This week on Florida Matters we hear that story and talk about how response efforts have changed since the massacre.


Julio Ochoa / WUSF Public Media

More and more Floridians every week are signing up for access to medical marijuana, and with over 100,000 patients already on the registry, there is clearly money to be made.

Marijuana plants
Mark, flickr

Medical marijuana is becoming increasingly available in Florida despite ongoing court battles over state regulations for the young industry. We're talking with people who work in the business this week on Florida Matters.

Daylina Miller and Mark Schreiner/WUSF News

When it comes to health care, Democratic candidate for Governor Andrew Gillum and his Republican opponent Ron DeSantis couldn't be further apart.

Stephanie Colombini / WUSF Public Media

Tampa lawyer Ryan Torrens is back on the Democratic ballot in the race for Florida Attorney General, at least for now.


Hand dropping ballot into a box.
Drew McKissick / Flickr

Advocates for Puerto Ricans who moved to Florida after they were displaced by Hurricane Maria have filed a federal lawsuit demanding 32 counties in the state provide voting materials in Spanish ahead of the November election.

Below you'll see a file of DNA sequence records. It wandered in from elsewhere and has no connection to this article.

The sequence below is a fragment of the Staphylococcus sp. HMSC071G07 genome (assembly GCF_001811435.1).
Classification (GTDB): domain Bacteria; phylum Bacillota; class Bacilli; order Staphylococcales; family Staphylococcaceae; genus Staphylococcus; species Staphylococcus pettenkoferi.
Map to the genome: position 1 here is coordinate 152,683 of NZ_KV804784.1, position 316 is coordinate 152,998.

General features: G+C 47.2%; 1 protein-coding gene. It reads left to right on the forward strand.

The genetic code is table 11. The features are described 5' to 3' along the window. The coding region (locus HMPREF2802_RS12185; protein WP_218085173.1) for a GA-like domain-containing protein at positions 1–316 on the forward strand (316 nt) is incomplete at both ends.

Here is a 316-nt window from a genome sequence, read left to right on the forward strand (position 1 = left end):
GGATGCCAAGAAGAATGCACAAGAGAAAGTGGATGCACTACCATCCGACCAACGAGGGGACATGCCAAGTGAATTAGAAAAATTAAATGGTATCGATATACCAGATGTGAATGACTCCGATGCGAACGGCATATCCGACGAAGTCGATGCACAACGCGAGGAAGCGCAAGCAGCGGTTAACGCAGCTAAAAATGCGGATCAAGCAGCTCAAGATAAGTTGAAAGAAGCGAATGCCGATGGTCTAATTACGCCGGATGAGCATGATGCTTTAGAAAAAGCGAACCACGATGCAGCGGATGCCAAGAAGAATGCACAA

Florida’s primary election is Tuesday and you can follow the action here on WUSF.

We’ll bring you election news throughout the day as voters cast their ballots and host live coverage that evening during a special Florida Matters at 8 p.m.

WLRN

The race for governor is not the only statewide political contest during primary season. Republicans and Democrats will also choose their favorite candidate to run for the state's top consumer watchdog: the Commissioner of Agriculture and Consumer Services.


WLRN

The race for governor isn't the only statewide political contest during primary season. Florida Republicans and Democrats will also choose their favorite candidate to run for the state's top prosecutor, the Attorney General.


FL AP Broadcasters

In recent months, journalism groups have been recognizing news outlets across the country for outstanding work done in 2017, and WUSF has garnered multiple awards.

This week on Florida Matters we highlight some of the award-winning journalism produced by our WUSF news team.


WUSF Public Media

Carson Cooper was a radio guy, through and through.

While most people know him best as the longtime host of WUSF’s Morning Edition and Florida Matters, his sonic roots ran deep. This week on Florida Matters, we’re remembering our friend and colleague who died recently at the age of 58 – and the stories he shared with all of us.